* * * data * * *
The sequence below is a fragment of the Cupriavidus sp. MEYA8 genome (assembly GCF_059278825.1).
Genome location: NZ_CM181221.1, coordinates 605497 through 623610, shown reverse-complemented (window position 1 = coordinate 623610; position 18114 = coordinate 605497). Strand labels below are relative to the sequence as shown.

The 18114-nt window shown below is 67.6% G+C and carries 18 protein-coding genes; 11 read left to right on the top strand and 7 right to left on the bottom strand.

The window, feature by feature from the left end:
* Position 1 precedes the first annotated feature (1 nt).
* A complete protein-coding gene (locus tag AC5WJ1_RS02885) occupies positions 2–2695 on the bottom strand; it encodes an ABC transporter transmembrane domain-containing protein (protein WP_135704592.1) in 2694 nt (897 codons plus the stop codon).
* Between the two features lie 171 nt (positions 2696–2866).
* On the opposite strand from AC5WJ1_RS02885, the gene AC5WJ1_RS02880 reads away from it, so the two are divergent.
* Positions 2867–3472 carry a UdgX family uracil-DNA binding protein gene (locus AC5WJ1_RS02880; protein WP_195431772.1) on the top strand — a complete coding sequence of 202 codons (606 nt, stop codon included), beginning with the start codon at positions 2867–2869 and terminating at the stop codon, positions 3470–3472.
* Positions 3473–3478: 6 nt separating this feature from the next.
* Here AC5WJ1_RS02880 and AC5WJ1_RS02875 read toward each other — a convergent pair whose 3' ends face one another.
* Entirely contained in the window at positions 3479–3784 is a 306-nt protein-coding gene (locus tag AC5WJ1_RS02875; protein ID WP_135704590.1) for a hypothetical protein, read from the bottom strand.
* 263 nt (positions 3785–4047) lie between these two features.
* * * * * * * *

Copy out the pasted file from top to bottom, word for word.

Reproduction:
The sequence below is a fragment of the Cupriavidus sp. MEYA8 genome (assembly GCF_059278825.1).
Genome location: NZ_CM181221.1, coordinates 605497 through 623610, shown reverse-complemented (window position 1 = coordinate 623610; position 18114 = coordinate 605497). Strand labels below are relative to the sequence as shown.

The 18114-nt window shown below is 67.6% G+C and carries 18 protein-coding genes; 11 read left to right on the top strand and 7 right to left on the bottom strand.

The window, feature by feature from the left end:
* Position 1 precedes the first annotated feature (1 nt).
* A complete protein-coding gene (locus tag AC5WJ1_RS02885) occupies positions 2–2695 on the bottom strand; it encodes an ABC transporter transmembrane domain-containing protein (protein WP_135704592.1) in 2694 nt (897 codons plus the stop codon).
* Between the two features lie 171 nt (positions 2696–2866).
* On the opposite strand from AC5WJ1_RS02885, the gene AC5WJ1_RS02880 reads away from it, so the two are divergent.
* Positions 2867–3472 carry a UdgX family uracil-DNA binding protein gene (locus AC5WJ1_RS02880; protein WP_195431772.1) on the top strand — a complete coding sequence of 202 codons (606 nt, stop codon included), beginning with the start codon at positions 2867–2869 and terminating at the stop codon, positions 3470–3472.
* Positions 3473–3478: 6 nt separating this feature from the next.
* Here AC5WJ1_RS02880 and AC5WJ1_RS02875 read toward each other — a convergent pair whose 3' ends face one another.
* Entirely contained in the window at positions 3479–3784 is a 306-nt protein-coding gene (locus tag AC5WJ1_RS02875; protein ID WP_135704590.1) for a hypothetical protein, read from the bottom strand.
* 263 nt (positions 3785–4047) lie between these two features.